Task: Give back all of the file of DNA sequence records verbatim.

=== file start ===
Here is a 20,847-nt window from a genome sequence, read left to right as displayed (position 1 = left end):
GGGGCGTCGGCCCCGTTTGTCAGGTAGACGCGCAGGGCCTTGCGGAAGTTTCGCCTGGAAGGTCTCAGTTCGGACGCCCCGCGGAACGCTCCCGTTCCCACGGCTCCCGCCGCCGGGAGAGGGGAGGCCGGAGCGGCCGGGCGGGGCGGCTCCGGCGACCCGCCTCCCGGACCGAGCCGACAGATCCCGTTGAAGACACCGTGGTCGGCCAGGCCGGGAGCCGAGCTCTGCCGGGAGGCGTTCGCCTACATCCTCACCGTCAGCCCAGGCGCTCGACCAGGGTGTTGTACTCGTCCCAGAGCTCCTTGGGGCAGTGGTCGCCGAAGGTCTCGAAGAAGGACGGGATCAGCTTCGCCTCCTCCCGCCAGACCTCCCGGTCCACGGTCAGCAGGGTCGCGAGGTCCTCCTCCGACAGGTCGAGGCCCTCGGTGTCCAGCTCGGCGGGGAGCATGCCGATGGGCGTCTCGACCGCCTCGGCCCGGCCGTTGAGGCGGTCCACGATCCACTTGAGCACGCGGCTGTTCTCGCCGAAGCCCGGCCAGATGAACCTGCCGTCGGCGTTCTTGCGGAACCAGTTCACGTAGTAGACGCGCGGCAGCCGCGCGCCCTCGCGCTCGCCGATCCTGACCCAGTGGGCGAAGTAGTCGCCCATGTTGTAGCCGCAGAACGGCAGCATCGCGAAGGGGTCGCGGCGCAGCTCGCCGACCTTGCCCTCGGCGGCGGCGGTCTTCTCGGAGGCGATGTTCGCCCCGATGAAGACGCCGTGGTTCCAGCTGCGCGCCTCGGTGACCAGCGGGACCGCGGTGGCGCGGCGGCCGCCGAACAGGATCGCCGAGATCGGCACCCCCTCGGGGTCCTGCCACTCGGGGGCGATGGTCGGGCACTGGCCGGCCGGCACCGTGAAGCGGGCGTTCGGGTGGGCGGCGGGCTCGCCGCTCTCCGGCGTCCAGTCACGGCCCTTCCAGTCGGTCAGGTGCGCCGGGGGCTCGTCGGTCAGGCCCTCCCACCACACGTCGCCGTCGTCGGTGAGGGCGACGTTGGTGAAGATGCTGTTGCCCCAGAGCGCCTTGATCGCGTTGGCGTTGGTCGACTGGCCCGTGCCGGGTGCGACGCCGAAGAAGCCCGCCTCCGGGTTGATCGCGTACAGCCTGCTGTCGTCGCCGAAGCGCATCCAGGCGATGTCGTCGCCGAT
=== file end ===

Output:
Here is a 20,847-nt window from a genome sequence, read left to right as displayed (position 1 = left end):
GGGGCGTCGGCCCCGTTTGTCAGGTAGACGCGCAGGGCCTTGCGGAAGTTTCGCCTGGAAGGTCTCAGTTCGGACGCCCCGCGGAACGCTCCCGTTCCCACGGCTCCCGCCGCCGGGAGAGGGGAGGCCGGAGCGGCCGGGCGGGGCGGCTCCGGCGACCCGCCTCCCGGACCGAGCCGACAGATCCCGTTGAAGACACCGTGGTCGGCCAGGCCGGGAGCCGAGCTCTGCCGGGAGGCGTTCGCCTACATCCTCACCGTCAGCCCAGGCGCTCGACCAGGGTGTTGTACTCGTCCCAGAGCTCCTTGGGGCAGTGGTCGCCGAAGGTCTCGAAGAAGGACGGGATCAGCTTCGCCTCCTCCCGCCAGACCTCCCGGTCCACGGTCAGCAGGGTCGCGAGGTCCTCCTCCGACAGGTCGAGGCCCTCGGTGTCCAGCTCGGCGGGGAGCATGCCGATGGGCGTCTCGACCGCCTCGGCCCGGCCGTTGAGGCGGTCCACGATCCACTTGAGCACGCGGCTGTTCTCGCCGAAGCCCGGCCAGATGAACCTGCCGTCGGCGTTCTTGCGGAACCAGTTCACGTAGTAGACGCGCGGCAGCCGCGCGCCCTCGCGCTCGCCGATCCTGACCCAGTGGGCGAAGTAGTCGCCCATGTTGTAGCCGCAGAACGGCAGCATCGCGAAGGGGTCGCGGCGCAGCTCGCCGACCTTGCCCTCGGCGGCGGCGGTCTTCTCGGAGGCGATGTTCGCCCCGATGAAGACGCCGTGGTTCCAGCTGCGCGCCTCGGTGACCAGCGGGACCGCGGTGGCGCGGCGGCCGCCGAACAGGATCGCCGAGATCGGCACCCCCTCGGGGTCCTGCCACTCGGGGGCGATGGTCGGGCACTGGCCGGCCGGCACCGTGAAGCGGGCGTTCGGGTGGGCGGCGGGCTCGCCGCTCTCCGGCGTCCAGTCACGGCCCTTCCAGTCGGTCAGGTGCGCCGGGGGCTCGTCGGTCAGGCCCTCCCACCACACGTCGCCGTCGTCGGTGAGGGCGACGTTGGTGAAGATGCTGTTGCCCCAGAGCGCCTTGATCGCGTTGGCGTTGGTCGACTGGCCCGTGCCGGGTGCGACGCCGAAGAAGCCCGCCTCCGGGTTGATCGCGTACAGCCTGCTGTCGTCGCCGAAGCGCATCCAGGCGATGTCGTCGCCGAT